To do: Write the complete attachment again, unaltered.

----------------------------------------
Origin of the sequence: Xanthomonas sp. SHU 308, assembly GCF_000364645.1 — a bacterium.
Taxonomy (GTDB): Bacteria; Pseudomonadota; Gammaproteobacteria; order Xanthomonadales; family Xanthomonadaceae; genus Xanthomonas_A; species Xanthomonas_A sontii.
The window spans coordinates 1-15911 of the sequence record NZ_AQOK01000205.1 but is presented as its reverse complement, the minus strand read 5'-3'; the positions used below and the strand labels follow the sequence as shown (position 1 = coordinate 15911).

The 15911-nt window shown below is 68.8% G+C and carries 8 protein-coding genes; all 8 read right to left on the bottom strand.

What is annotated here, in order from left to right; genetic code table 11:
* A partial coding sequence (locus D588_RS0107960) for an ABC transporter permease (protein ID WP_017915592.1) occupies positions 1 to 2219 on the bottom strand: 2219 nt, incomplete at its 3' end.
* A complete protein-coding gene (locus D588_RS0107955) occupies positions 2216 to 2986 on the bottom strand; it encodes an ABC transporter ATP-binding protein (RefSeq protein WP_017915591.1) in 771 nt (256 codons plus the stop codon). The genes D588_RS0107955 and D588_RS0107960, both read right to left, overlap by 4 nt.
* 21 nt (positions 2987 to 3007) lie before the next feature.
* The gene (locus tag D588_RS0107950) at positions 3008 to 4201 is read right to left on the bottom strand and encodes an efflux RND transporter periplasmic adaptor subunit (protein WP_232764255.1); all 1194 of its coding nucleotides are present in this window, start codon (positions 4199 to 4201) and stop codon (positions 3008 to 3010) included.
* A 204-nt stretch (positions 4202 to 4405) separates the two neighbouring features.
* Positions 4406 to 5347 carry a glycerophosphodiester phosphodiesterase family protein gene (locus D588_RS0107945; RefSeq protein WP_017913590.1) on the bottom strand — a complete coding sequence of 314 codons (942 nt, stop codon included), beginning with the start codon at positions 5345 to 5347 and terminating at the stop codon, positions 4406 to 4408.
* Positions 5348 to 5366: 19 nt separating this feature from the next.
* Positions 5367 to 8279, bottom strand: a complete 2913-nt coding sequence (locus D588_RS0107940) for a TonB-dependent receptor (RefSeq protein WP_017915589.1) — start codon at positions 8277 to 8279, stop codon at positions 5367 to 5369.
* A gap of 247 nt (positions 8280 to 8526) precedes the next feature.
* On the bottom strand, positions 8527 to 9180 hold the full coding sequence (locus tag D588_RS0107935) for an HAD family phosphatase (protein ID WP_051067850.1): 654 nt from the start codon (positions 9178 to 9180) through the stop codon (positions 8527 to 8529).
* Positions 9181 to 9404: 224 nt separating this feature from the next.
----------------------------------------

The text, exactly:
Origin of the sequence: Xanthomonas sp. SHU 308, assembly GCF_000364645.1 — a bacterium.
Taxonomy (GTDB): Bacteria; Pseudomonadota; Gammaproteobacteria; order Xanthomonadales; family Xanthomonadaceae; genus Xanthomonas_A; species Xanthomonas_A sontii.
The window spans coordinates 1-15911 of the sequence record NZ_AQOK01000205.1 but is presented as its reverse complement, the minus strand read 5'-3'; the positions used below and the strand labels follow the sequence as shown (position 1 = coordinate 15911).

The 15911-nt window shown below is 68.8% G+C and carries 8 protein-coding genes; all 8 read right to left on the bottom strand.

What is annotated here, in order from left to right; genetic code table 11:
* A partial coding sequence (locus D588_RS0107960) for an ABC transporter permease (protein ID WP_017915592.1) occupies positions 1 to 2219 on the bottom strand: 2219 nt, incomplete at its 3' end.
* A complete protein-coding gene (locus D588_RS0107955) occupies positions 2216 to 2986 on the bottom strand; it encodes an ABC transporter ATP-binding protein (RefSeq protein WP_017915591.1) in 771 nt (256 codons plus the stop codon). The genes D588_RS0107955 and D588_RS0107960, both read right to left, overlap by 4 nt.
* 21 nt (positions 2987 to 3007) lie before the next feature.
* The gene (locus tag D588_RS0107950) at positions 3008 to 4201 is read right to left on the bottom strand and encodes an efflux RND transporter periplasmic adaptor subunit (protein WP_232764255.1); all 1194 of its coding nucleotides are present in this window, start codon (positions 4199 to 4201) and stop codon (positions 3008 to 3010) included.
* A 204-nt stretch (positions 4202 to 4405) separates the two neighbouring features.
* Positions 4406 to 5347 carry a glycerophosphodiester phosphodiesterase family protein gene (locus D588_RS0107945; RefSeq protein WP_017913590.1) on the bottom strand — a complete coding sequence of 314 codons (942 nt, stop codon included), beginning with the start codon at positions 5345 to 5347 and terminating at the stop codon, positions 4406 to 4408.
* Positions 5348 to 5366: 19 nt separating this feature from the next.
* Positions 5367 to 8279, bottom strand: a complete 2913-nt coding sequence (locus D588_RS0107940) for a TonB-dependent receptor (RefSeq protein WP_017915589.1) — start codon at positions 8277 to 8279, stop codon at positions 5367 to 5369.
* A gap of 247 nt (positions 8280 to 8526) precedes the next feature.
* On the bottom strand, positions 8527 to 9180 hold the full coding sequence (locus tag D588_RS0107935) for an HAD family phosphatase (protein ID WP_051067850.1): 654 nt from the start codon (positions 9178 to 9180) through the stop codon (positions 8527 to 8529).
* Positions 9181 to 9404: 224 nt separating this feature from the next.